Did you knock on my door? Did you want to see? Or was the sterile incomplete description in my report enough for you? Or what your colleague told you over the kettle? Or what my social worker told you over the phone?
You want to see what my life is like. You ask me in your appointment room, in the cafe or in detention, to tell you what life at home is like. But why should I bother to tell you? Do you really want to see? Your words tell me you don’t cos if you really wanted to know, you wouldn’t ask, you’d come and see.
Even if I try and tell you without you coming to look, you wouldn’t get to see it all. You’d be seeing it only through my eyes. You wouldn’t find out about the things that I don’t even notice any more and wouldn’t think to mention. The abnormal that has become my normal. The holes in the walls and the doors that tell of anger, the smell of alcohol and weed that clings to the curtains, the rubbish strewn everywhere. Or my Mum and Dad at the door, determined not to let you in. Or the grubby little sister with the matted hair and the rotten teeth. Or my Mum on her own, full of care and concern but struggling to manage life, let alone me. Or the foster carer that gives me a roof but clearly no more.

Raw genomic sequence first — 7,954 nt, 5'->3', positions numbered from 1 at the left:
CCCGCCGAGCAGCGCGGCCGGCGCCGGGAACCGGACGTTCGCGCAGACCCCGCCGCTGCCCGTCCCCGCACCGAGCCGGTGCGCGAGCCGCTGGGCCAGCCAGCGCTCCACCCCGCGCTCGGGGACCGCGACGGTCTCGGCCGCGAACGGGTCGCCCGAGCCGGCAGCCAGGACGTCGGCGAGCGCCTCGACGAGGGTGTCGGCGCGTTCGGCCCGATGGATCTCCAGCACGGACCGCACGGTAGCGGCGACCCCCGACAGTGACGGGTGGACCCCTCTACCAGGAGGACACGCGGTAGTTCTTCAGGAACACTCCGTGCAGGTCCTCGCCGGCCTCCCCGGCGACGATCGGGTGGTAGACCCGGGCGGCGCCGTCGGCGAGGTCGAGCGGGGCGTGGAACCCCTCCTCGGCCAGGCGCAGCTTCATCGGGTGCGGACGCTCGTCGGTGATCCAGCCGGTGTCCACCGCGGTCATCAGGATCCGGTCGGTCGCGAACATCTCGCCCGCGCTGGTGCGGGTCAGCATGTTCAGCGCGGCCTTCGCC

Or you might see a well kept home or a home with more luxuries than our family income should allow. You might see a mantelpiece with pictures of everyone but me, or a photo of someone that died that I can’t bear to mention. Or an almost forgotten sibling whose name is never voiced, cos he’s doing time.
You might see some people pop round- the regular visit of the well known offender or the group of older kids that hang around right outside my door. Or you might just see that my home life seems pretty ‘normal’. Either way, there’s so much to see.
Visual clues are everything and if you limit those clues to just looking at me, you are never going to really see me, my life, my family, my circumstances. The visual provides no place to hide- it provides prompts to conversations, it opens the eyes of your heart and leads you to ask the right questions, to begin to ‘get’ me and why I do what I do. Like what might be influencing me, who might be ignoring me, who frightens me or annoys me. The stuff of relationships, the stuff of my life.
In some ways I ‘get’ that you probably don’t particularly want to come and see my life in its rawness, particularly if it’s dirty and it’s smelly. Which is all the more reason to do it. It shows me you care, that you are interested in me, that you care enough to see beyond the dirt- you really want to connect with me. You’ll experience discomfort in your pursuit of my happiness.
I know the voice in your head- ‘I’m not going to that God-forsaken place if I don’t have to!’. Well I’m glad you have that choice, I don’t. This is where I live. If you care, you’ll come.